Las Vegas: Grand Canyon West Bus Tour with Hoover Dam Stop
- Pickup available
- Duration options: 11 - 12 hours
If the casinos of Las Vegas start to feel too stuffy, take a day trip to the Grand Canyon. As one of the world’s greatest natural wonders, visitors can hike, mountain bike, ride horseback, rock climb or simply gaze in awe over the canyon’s grandeur. Take on the expansive desert plains on an ATV, white water raft the Colorado River, or take a dizzying helicopter ride — even go skydiving. Visit the South Rim for more gorgeous scenery at Lookout Studio, as well as the historic El Tovar Hotel where generations of presidents and notable celebrities have stayed.
The drive to Grand Canyon West is only 130 miles (209 kilometers) from Las Vegas by car. The South Rim of the Grand Canyon National Park is more than twice the distance at 280 miles (450 kilometers). The North Rim of the park is roughly the same distance.
A massive concrete arch dam over the surging Colorado River, the Hoover Dam is a testament to American industry and human ingenuity. Herds of visitors flock to absorb the raw power of this hydroelectric dynamo from above, then take a relaxing boat tour down the river. If the churning waters have you feeling wound up, relax at the nearby Lake Mead National Recreation Area. The lake’s blue waters are perfect for cruising or jet skiing, as well as spying the local wildlife.
Hoover Dam is only about 30 miles (48 kilometers) southeast of Las Vegas, making it a popular day trip destination from the city. By car, the trip usually takes about 45 minutes.
The massive red sandstone and silica formations in the Valley of Fire have eroded over millennia into fascinating shapes, making the national park a popular destination from Las Vegas. Keep your eyes out for petrified logs, scampering animals, and geological wonders on your desert hike. Don’t miss the unique red rock formations of the Seven Sisters, circling the water basin of Mouse’s Tank, climbing at Atlatl Rock next to its petroglyphs, or exploring Fire Canyon’s Silica Dome and Elephant’s Rock.
The Valley of Fire is approximately 53 miles (85 kilometers) northeast of Las Vegas and usually takes about an hour to reach by car.
Red Rock Canyon, one of the Mojave Desert's most stunning and colorful expanses, is home to countless geological wonders. Follow the 13-mile (21 kilometers) scenic loop that features frequent stops to see the dramatic rock formations basking in blazing reds and oranges. You have plenty of chances to hike, climb, boulder, or simply enjoy how the light shapes the rocks as the sun shifts throughout the day. Catching the view from the top of Wilson Cliffs is a must before you descend to Spring Mountain Ranch State Park, a working ranch once owned by the renowned business and engineering icon Howard Hughes. Before you make your way back, hike out to the cluster of fiery fossilized sand dunes known as the Calico Hills.
About 23 miles (30 km) from Las Vegas, which takes 30 minutes by car or bus.
Death Valley is the largest national park in the United States, as well as the hottest and driest, making it a must-see destination for anyone looking for a day trip into the desert around Las Vegas. Visitors of Death Valley National Park should make sure to see Dante’s View, Badwater Basin, Zabriskie Point, Twenty Mule Team Canyon, where borax was once mined, and the ghost town of Rhyolite.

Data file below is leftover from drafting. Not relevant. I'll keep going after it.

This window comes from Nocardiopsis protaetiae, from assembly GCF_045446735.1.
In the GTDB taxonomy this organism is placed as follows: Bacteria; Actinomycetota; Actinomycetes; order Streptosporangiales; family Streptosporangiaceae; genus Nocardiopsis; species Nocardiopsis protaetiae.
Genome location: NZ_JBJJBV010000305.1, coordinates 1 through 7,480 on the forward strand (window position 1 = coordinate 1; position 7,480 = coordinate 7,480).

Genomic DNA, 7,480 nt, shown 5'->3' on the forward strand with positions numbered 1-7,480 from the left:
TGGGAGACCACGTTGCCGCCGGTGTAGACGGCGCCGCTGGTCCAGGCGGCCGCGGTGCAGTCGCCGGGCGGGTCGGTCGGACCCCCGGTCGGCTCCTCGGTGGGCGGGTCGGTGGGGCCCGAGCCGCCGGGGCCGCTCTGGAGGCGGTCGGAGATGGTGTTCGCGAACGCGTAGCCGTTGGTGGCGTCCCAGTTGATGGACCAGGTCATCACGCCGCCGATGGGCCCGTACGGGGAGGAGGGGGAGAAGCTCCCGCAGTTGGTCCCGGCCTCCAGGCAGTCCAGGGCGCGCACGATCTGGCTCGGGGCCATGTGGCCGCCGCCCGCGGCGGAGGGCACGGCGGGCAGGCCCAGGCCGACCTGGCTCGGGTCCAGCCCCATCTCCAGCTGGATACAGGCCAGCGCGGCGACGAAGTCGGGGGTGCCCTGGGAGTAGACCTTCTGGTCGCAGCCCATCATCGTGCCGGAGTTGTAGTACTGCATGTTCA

At 123 miles (198 kilometers), Death Valley is approximately two hours’ drive from Las Vegas to reach the entrance at Furnace Creek Visitor’s Center.
Options for Las Vegas day trips by train are extremely limited and are usually the most inconvenient form of transport around the area.
Bus tours are a great way to visit one of these destinations near Las Vegas. Travel times are typically about the same as for a car: Try a hop-on hop-off bus or guided tour to make the most out of the journey. Buses frequently go to Death Valley, Valley of Fire, Hoover Dam, and Red Rock Canyon. All buses stop at the Grand Canyon.
For traveling across the deserts around Las Vegas, a car makes the most sense and is the fastest and most flexible option. Death Valley, Valley of Fire, Hoover Dam, Red Rock Canyon, and the Grand Canyon can all be reached by car.
Due to the size and scale of the region and its many hidden secrets, a guided tour outside Las Vegas can provide visitors with an understanding they likely would not get on their own. Whether you’re learning about the intricacies of the Hoover Dam or discovering how the earth was shaped at the Grand Canyon, having an expert guide can make a world of difference on your trip.
As Las Vegas sits in the middle of the deserts of Nevada, it’s best to dress for arid climates and sparse shade. Wear loose, breathable clothing and a hat and sunglasses. Be sure to bring good sunscreen and carry plenty of water to stay hydrated. Of course, keep a light jacket or windbreaker on hand for when the desert temperatures drop at night.
Want to discover all there is to do in Las Vegas? Click here for a full list.
Alyssa was our tour guide and she was excellent! She was helpful, prepared and informative. The water is beautiful and clear. The water is cold but you will want to get in with the hot temperatures. The cave was cool and we did a small hike that has gorgeous views! They provided plenty of waters and snacks. Great time!
Preston was an amazing guide and definitely made the trip. Masks were however not enforced during your van rides to and from. Didn’t love being packed into a van where half the people wouldn’t put their masks on.
It was the best, wear comfortable non slip footwear, sunblock, hat & take plenty of water. Guano Point is phenomenal, don’t recommend kids at all, there are no barriers. The sites are superb!!!
Excellent travel with comfortable van. Very knowledgeable and personable guide. Trip was great!
It was nice tour. Our driver cum guide Tara was excellent... Giving her 5 star rating.